To encourage broad-based, competitive private sectors further, governments must move away from conceiving and implementing non-infrastructural projects, such as aluminum and steel plants, hotels, and certain agricultural projects. Instead they should see to it that their countries show macroeconomic promise within a rational, fair, transparent, and predictable legal environment. In order to stimulate investment, governments must establish a rule of law that assures businessmen fair judgments and impartial enforcement.

The biggest challenge is broadening political and economic participation. The people of every gulf state are willing and able to participate meaningfully in political and economic affairs but are generally excluded from both. Governments must create the conditions for public debate on key issues, including the budget and oil policy. To facilitate a gradual scaling back of the welfare state, businesses must show a greater willingness to hire national rather than foreign workers. Citizens must pay realistic prices for services that they receive from the government and ultimately even pay taxes.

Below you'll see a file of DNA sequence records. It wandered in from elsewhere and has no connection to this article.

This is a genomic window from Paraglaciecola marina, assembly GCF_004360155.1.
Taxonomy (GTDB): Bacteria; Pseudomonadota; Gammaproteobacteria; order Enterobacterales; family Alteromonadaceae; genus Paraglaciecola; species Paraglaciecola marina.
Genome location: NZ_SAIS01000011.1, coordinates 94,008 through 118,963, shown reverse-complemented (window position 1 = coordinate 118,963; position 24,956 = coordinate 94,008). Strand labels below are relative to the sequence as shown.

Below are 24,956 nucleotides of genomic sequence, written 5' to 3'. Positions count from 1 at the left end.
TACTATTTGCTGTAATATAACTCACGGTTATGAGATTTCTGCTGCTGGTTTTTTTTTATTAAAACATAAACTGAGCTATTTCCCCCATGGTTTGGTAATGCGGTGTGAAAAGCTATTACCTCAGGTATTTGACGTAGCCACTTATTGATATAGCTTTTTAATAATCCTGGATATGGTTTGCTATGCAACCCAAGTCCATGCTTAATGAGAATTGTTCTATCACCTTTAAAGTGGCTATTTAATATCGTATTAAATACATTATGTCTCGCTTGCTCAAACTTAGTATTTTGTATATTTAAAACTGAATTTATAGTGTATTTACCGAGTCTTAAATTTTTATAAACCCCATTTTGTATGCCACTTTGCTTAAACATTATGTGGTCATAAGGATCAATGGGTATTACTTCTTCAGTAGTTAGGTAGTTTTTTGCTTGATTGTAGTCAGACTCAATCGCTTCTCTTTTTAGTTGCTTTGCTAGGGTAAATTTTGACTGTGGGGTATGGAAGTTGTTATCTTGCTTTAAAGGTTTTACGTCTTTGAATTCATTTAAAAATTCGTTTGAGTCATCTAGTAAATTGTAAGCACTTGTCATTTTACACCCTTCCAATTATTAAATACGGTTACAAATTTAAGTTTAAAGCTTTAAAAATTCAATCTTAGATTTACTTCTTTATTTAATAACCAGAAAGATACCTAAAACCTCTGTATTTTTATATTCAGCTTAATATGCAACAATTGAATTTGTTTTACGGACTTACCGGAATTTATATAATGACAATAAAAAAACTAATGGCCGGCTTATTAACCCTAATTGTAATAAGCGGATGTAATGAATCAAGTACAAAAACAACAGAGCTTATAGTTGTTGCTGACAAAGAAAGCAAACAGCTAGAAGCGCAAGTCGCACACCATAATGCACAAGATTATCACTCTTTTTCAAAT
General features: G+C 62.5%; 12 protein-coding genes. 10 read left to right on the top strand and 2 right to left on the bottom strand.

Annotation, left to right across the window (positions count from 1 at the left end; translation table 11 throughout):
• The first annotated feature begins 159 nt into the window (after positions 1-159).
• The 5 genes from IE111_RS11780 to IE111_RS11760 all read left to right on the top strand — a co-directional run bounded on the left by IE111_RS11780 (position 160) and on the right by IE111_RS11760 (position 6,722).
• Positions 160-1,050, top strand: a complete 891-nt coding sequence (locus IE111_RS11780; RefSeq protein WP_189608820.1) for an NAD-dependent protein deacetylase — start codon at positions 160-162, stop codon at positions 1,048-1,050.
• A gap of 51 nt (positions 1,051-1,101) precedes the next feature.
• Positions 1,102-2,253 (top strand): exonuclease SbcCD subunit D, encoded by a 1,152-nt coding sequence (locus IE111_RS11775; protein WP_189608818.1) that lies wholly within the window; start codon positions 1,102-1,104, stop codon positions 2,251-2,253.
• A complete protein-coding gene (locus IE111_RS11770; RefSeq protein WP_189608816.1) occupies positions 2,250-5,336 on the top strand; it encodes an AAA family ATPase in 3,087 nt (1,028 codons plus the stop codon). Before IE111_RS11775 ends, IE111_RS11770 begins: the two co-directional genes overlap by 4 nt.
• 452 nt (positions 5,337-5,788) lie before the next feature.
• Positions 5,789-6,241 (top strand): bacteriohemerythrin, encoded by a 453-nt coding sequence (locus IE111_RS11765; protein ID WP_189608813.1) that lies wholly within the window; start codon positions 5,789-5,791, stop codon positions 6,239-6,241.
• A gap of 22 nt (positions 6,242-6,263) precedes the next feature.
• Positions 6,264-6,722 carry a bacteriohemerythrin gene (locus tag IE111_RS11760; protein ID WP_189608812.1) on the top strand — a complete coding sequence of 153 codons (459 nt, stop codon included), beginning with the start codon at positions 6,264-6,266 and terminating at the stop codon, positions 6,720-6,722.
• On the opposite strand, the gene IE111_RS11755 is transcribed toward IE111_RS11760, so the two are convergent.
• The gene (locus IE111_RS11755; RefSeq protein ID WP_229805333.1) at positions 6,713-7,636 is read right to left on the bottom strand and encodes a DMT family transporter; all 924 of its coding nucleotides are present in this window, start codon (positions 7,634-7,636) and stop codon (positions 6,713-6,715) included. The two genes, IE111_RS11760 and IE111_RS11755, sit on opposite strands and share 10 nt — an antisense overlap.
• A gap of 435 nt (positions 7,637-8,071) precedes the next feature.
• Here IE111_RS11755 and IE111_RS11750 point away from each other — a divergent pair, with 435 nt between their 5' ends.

In this scenario, while the current regimes in the gulf would be replaced, the ruling families would stay, but without the exclusive control over their countries they now have. These ruling families have been in control for much longer than the regimes they set up during the holiday. To remain important political and economic players, however, they will have to demonstrate the finely honed survival instinct that led them to bend with the demands of the times over the past century, when many of them evolved from tribal chiefs to desert warlords, to colonial protectorates, to state builders, and now possibly to nation builders and eventually constitutional monarchs.

A relatively orderly, if monumental, process of change requires a little help from the West. The United States, as the ultimate guarantor of security in the gulf, has a particular interest in seeing that the gulf states make a nondisruptive transition to a more manageable socioeconomic order. At a minimum, Washington needs to cast aside the denial syndrome associated with clientitis and recognize officially that its hitherto unshakable gulf allies face a potential crisis. Moreover, the transition in the gulf makes it imperative that Washington broaden its base of relationships, reflecting the realities of the whole region and not only the particular sensitivities of any one country. Perhaps much more important, Washington should establish contact with most political movements of the region, including those opposing the regimes currently in power. Finally, the transition requires more direct and even supportive recognition of positive trends, such as the reestablishment of an elected parliament in Kuwait. With regard to the gulf, Washington's holiday is over too.